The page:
How to support your child at school

support your child at schoolWell here we are at back to school again! When your child starts school, it really is a whole other dimension. But when your questions of “What did you do at school today?” at pick up constantly get answered with “I don’t know” or “I forgot”, it can be rather confusing to know where and how to support your child at school! Also, nobody wants to be known as the pushy parent, but still, supporting your child at primary school without actually doing it for them is what we’re all aiming for here, right?And because as usual I’m full of all the questions, today I’ve invited Cognitive Behaviour therapist Leann Middlemass and fellow school mum and tutor Nasreen Stewart to help us understand better exactly what we should be doing to support our school age children. Perfect timing for back to school! Read on to find out….

Have meals together

Having meals together where each child gets to talk about their day allows them to unload emotions. If the parent goes first hopefully a relationship is built where the child may feel its okay to talk about an issues they are having.

Listen, listen, listen

When listening to your child do not put your perspective on things. This is their life and how they view it. There feeling right or wrong are still their feelings. And as parents even if we say we understand- truly we do not for the feeling of one child may differ greatly with another.“Yep”, “I hear you” and “Uh hummm”. Three very important words when listening to a child. Sometimes a child may just wish to unload without anyone adding their opinions. This is brilliant for teens who just wish to vent and do not need your unsolicited advise. This way they feel they are being heard and not judged.

Reading is key

Encouraging your child to read, is essential to their learning. Children should be read to every night, especially when they are young.  As they are getting older maybe share the reading, so that you both do some. Find ways to encourage them and motivate them when they are reading so that it is a fun environment for them.  You could put out pop corn and give out blankets so that the kids get all cosy and excited before they take out their books. Just the way we provide these before they watch a your child at school

Communicate with the school

It is important to have a relationship with your child’s teacher but communication is the key and this can be done through the teacher or you,  writing in your child’s homework diary etc. Ask your child and their teacher if they are on track, if not then find ways to help them at home. You can buy books online or just go through some of their school work with them.

Encourage active learning at home

Families continue to be important educators even when they have moved on to school. You can encourage active learning at home through fun games such as Scrabble, Dobble, Rat a Tat Cat and other educational games.

And then there was homework…

The key to homework is to get them to do it as soon as they get it,  so that they don’t forget and make sure they are doing it, not you! Quite often parents get too involved and this doesn’t help the your child at school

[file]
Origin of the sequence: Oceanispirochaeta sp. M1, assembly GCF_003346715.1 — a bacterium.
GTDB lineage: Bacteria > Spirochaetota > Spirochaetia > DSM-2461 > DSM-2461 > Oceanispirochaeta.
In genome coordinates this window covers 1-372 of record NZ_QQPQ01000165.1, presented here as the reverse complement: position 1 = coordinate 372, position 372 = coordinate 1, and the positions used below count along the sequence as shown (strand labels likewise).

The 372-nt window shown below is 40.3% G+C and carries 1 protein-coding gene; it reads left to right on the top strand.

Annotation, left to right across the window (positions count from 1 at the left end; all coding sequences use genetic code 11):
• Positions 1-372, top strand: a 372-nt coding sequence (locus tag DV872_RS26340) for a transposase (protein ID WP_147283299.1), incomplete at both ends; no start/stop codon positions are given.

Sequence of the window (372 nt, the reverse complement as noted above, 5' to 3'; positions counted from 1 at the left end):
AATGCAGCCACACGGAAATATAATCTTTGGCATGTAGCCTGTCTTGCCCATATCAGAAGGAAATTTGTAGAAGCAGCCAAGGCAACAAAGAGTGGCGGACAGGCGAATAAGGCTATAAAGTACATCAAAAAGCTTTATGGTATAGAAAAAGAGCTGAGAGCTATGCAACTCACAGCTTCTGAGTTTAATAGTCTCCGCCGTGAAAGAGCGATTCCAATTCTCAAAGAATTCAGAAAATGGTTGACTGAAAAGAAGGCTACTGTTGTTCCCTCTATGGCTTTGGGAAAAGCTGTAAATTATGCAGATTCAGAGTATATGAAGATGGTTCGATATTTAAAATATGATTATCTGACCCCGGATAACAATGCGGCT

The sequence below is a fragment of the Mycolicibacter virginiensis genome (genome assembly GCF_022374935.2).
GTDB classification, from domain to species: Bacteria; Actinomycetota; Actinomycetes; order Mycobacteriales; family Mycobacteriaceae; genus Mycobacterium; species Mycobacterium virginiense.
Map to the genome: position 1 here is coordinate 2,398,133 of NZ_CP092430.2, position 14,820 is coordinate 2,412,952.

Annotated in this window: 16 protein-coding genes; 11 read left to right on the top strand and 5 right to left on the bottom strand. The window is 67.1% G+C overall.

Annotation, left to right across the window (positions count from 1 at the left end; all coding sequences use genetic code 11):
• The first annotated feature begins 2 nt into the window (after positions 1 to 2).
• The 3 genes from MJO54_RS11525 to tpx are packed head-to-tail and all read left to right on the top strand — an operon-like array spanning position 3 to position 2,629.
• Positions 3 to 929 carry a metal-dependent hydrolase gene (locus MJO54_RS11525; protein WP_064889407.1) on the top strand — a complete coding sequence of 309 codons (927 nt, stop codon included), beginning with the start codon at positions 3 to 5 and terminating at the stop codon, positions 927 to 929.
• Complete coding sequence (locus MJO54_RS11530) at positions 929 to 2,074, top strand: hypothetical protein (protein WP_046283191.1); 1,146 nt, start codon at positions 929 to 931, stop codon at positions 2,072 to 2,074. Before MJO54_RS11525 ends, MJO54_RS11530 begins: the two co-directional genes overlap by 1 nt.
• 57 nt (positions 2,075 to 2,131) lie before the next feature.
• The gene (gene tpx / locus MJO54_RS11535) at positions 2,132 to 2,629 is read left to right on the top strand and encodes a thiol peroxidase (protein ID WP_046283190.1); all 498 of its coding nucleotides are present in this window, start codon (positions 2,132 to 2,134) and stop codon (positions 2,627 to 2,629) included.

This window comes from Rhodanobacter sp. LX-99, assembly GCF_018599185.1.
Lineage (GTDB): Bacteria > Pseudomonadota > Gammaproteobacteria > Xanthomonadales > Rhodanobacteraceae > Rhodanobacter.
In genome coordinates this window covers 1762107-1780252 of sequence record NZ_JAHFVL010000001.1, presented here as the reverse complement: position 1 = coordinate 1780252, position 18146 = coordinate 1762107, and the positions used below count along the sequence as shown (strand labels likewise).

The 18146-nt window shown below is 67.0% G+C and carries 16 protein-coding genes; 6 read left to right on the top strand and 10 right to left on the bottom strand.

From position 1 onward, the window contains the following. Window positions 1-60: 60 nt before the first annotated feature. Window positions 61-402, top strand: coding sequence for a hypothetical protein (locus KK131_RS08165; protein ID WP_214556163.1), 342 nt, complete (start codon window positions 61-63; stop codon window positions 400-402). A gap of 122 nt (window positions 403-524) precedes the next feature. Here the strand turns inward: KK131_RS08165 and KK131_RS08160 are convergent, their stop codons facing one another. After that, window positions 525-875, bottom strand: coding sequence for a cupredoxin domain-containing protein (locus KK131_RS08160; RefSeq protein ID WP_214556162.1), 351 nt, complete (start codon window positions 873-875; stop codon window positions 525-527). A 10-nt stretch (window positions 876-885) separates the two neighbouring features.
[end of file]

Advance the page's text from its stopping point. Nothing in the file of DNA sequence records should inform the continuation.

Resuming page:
Preparing for tests

Children as young as six are stressed about school tests! When it comes to helping them prepare for a test, always prepare in advance,  don’t cram everything in,  otherwise this can make them anxious. You can revise by doing fun quiz’s and mini tests at home.  Be sure to time them also so they are prepared.So there you have it – some tips to help support your child at school, from one parent who is still trying to figure it out! What do you think of the tips above? Or perhaps you have some of your own to share? Do leave a comment below.How to support your child at school #parentingtips #school #education


  1. The school years fly!! My girls are both in high school now, eldest is year 9 and has already chosen her GCSE options, second is having her first day in year 7 today, eeek! My son starts juniors (year 3) on Monday. These are all great tips you have shared!

  2. My little two returned to school yesterday and have gone into year 1 and 2 and my teen starts 6th form tomorrow – yikes! We always chat about their day on the way home they tell me what they had for lunch and who they played with and what they learnt etc, I love hearing about their days x

  3. Thank you for this. It’s useful for parents who might have kids who are struggling or just for common sense use, school years can be fun but challenging.

  4. Great tips. I think we all get too caught up in the rush of the routine, but we make time to eat meals together and also to read with the kids at night. It’s important, and benefits the kids so much.

  5. I think they’re all great hints and I’ll be keeping them in mind next year when our son starts primary. I do ask him how his day has gone when he comes back from preschool and often get “I don’t know” but usually he’ll open up on the way home in the car with at least one story of the day. And I make sure I listen.

  6. Great tips here. I struggle a lot with four of them, it’s hard to find the time in the evening to do everything but I find just small measures can make a big difference, eating together and chatting about our day is a big one!

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